Vietnam’s development record over the past 30 years is remarkable. Economic and political reforms under Đổi Mới, launched in 1986, have spurred rapid economic growth and development and transformed Vietnam from one of the world’s poorest nations to a lower middle-income country.
Vietnam’s economy is performing well, propelled by the sustained global recovery and continued domestic reforms. Robust growth is boosting job creation and income growth, leading to broad-based welfare gains and poverty reduction. Vietnam’s gross domestic product (GDP) is estimated to have increased by 7.1 percent (y/y) in the first half of 2018. GDP growth was broad-based, led by strong manufacturing growth of 13 percent, bolstered by strong external demand. Agriculture output growth also accelerated to 3.9 percent largely due to strong performance in the export-oriented fishery subsector. Meanwhile, expansion of the service sector remained robust at 6.9 percent underpinned by strong underlying retail sector growth supported by buoyant private consumption and record tourist arrivals.
Vietnam’s medium-term outlook has improved further. Real GDP is now projected to expand by 6.8 percent in 2018 before moderating to 6.6 percent in 2019 and 6.5 percent in 2020 due to the envisaged cyclical moderation of global demand. Despite reduced slack in the economy, inflation is expected to remain around the 4 percent government target, predicated on some tightening of the monetary stance to counter price pressures emanating from domestic input price pressures and rising global commodity prices. On the external front, the current account balance is projected to remain in surplus, but start narrowing from 2019, reflecting widening deficits on the income and services accounts. Fiscal consolidation is expected to contain public debt over the projection period.
Vietnam is experiencing rapid demographic and social change. After years of growth, Vietnam’s population reached about 95 million in 2017 (up from about 60 million in 1986) and is expected to expand to 120 million before tailing off around 2050. Currently, 70 percent of the population is under 35 years of age, with a life expectancy of close to 73 years. But the population is rapidly aging. There is an emerging middle class—currently accounting for 13 percent of the population but expected to reach 26 percent by 2026.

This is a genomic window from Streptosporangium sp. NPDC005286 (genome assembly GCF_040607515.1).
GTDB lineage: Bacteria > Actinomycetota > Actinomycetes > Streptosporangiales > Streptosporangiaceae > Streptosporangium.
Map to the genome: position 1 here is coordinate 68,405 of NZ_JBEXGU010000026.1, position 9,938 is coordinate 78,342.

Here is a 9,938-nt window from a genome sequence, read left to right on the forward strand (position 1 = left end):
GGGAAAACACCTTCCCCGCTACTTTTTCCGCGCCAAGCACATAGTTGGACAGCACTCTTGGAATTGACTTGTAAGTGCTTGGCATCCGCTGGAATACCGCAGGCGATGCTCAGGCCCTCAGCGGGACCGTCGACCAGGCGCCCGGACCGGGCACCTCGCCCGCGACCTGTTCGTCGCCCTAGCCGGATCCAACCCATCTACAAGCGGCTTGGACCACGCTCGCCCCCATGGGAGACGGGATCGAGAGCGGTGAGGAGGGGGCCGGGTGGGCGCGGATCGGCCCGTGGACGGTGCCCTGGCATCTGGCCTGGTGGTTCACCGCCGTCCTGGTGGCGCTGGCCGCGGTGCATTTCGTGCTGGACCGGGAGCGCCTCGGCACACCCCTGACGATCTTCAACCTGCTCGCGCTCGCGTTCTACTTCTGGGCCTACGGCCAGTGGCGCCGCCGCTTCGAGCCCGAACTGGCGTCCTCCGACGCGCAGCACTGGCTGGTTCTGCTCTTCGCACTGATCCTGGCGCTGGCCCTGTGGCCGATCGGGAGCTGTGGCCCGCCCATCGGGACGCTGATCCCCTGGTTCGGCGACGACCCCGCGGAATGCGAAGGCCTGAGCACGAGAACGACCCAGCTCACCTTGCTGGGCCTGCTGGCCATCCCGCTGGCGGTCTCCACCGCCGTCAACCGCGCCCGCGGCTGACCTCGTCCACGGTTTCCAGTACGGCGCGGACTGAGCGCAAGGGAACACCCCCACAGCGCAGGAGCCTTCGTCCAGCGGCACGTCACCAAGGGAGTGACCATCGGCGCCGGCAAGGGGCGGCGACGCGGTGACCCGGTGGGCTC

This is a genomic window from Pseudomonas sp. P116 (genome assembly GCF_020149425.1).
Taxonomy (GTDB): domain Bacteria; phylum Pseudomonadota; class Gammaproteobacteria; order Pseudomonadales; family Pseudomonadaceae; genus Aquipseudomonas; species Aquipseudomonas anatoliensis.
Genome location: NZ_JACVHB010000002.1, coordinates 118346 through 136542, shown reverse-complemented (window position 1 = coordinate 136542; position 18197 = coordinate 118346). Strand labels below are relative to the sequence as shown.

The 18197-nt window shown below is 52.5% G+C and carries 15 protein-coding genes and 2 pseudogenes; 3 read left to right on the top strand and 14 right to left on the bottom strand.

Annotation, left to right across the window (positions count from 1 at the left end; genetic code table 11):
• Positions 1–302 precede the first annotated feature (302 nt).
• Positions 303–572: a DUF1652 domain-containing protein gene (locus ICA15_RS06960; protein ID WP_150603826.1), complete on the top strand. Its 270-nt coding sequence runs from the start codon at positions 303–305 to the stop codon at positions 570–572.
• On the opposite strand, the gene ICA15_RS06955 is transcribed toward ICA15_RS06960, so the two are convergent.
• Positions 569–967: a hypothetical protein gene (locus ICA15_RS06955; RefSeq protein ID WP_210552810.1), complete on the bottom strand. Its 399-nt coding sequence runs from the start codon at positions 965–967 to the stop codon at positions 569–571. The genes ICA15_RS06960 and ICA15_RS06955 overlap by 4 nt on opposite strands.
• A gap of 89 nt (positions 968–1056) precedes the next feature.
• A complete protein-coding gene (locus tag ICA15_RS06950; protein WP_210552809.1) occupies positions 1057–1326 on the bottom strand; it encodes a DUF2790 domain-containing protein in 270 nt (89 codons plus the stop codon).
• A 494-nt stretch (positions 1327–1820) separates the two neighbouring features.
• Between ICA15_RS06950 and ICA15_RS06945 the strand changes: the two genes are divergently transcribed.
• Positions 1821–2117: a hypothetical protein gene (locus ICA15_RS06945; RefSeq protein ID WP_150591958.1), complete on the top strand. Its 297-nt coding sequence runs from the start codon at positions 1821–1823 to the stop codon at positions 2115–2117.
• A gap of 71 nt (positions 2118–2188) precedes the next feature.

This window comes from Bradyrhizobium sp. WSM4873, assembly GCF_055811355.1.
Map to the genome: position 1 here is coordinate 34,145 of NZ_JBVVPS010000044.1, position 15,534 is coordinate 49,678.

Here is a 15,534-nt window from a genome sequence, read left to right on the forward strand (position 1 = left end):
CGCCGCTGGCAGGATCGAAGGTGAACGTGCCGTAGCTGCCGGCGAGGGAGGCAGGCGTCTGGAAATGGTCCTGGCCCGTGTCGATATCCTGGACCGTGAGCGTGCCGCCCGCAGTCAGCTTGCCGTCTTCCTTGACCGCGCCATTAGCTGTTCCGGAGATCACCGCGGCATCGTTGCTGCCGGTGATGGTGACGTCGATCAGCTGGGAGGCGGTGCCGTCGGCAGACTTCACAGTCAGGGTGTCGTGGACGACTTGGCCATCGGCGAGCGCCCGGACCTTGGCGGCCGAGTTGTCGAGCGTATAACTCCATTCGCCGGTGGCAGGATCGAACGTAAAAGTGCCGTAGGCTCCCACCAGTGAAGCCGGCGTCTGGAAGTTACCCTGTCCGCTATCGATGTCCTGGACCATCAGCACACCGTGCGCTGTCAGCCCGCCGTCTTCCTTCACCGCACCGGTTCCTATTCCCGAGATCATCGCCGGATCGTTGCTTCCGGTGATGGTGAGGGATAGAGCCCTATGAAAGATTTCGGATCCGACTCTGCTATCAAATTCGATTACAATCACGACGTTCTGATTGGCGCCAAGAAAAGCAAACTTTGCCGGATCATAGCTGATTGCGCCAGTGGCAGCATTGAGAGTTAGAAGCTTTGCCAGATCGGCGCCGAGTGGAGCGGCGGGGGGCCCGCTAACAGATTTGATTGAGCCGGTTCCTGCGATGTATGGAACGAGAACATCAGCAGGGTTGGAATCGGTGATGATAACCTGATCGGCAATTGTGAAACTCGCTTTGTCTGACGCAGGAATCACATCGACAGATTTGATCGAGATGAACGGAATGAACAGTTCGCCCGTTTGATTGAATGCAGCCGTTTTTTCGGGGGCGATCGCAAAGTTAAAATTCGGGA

Over the last thirty years, the provision of basic services has significantly improved. Vietnam is today a significantly more educated and healthy society than twenty years ago, and these qualities are equitably distributed. Coverage and learning outcomes are high and equitably achieved in primary school—evidenced by remarkably high scores in the Program for International Student Assessment (PISA), where the performance of Vietnamese students exceeds that of many OECD countries. From 1993 to 2012, infant and under-five mortality rates were reduced from 33 to 19 and 45 to 24 per thousand births respectively. Stunting also significantly decreased over the same period, from 61 to 23 percent, and life expectancy at birth has increased from 71 to 76 years.
Access to household infrastructure has improved dramatically. In 2016, 99 percent of the population used electricity as their main source of lighting, up from 14 percent in 1993. In rural areas, in 2016, 77 percent of the population had access to sanitation facilities—compared to 36 percent in 1993. Rural access to clean water has also improved, up from 17 percent in 1993 to 70 percent in 2016. Access to these services in urban areas is above 95 percent.
Gender gaps are narrowing. In 2015, female-headed households in Vietnam were less likely to be poor than male-headed households and primary and junior secondary school net enrolment rates are practically equal for boys and girls. There are more female students attending school than male at the upper secondary and tertiary education levels. From 1990 to 2015, the maternal mortality rate fell from 233 to 58.3 deaths per 100,000 live births and infant mortality dropped from 44 deaths per 1000 live births to 15—with no difference between boy and girl infants. Women’s economic empowerment has also steadily improved in Vietnam over the past decade. Women’s labor force participation rate is within 10 percent of that of men, which is a smaller gap than that found in most other countries. In addition, there has been an upward trend in the share of women in wage work, mostly driven by increased employment opportunities for women in foreign-owned export-oriented factories.
Nevertheless, some gaps persist—particularly pertaining to women’s access to high level leadership positions and women ethnic minorities. There is also a significant imbalance in the sex ratio at birth.
Last Updated: Oct 5, 2018